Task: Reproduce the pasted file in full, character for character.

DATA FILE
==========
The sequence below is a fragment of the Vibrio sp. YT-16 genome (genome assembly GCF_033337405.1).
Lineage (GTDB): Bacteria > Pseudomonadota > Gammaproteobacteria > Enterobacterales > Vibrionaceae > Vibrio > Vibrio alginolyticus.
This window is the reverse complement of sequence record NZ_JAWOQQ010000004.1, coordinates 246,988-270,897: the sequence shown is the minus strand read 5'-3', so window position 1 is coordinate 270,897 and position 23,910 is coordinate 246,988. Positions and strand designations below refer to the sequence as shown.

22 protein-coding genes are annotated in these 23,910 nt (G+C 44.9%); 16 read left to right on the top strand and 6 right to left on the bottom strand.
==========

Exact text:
The sequence below is a fragment of the Vibrio sp. YT-16 genome (genome assembly GCF_033337405.1).
Lineage (GTDB): Bacteria > Pseudomonadota > Gammaproteobacteria > Enterobacterales > Vibrionaceae > Vibrio > Vibrio alginolyticus.
This window is the reverse complement of sequence record NZ_JAWOQQ010000004.1, coordinates 246,988-270,897: the sequence shown is the minus strand read 5'-3', so window position 1 is coordinate 270,897 and position 23,910 is coordinate 246,988. Positions and strand designations below refer to the sequence as shown.

22 protein-coding genes are annotated in these 23,910 nt (G+C 44.9%); 16 read left to right on the top strand and 6 right to left on the bottom strand.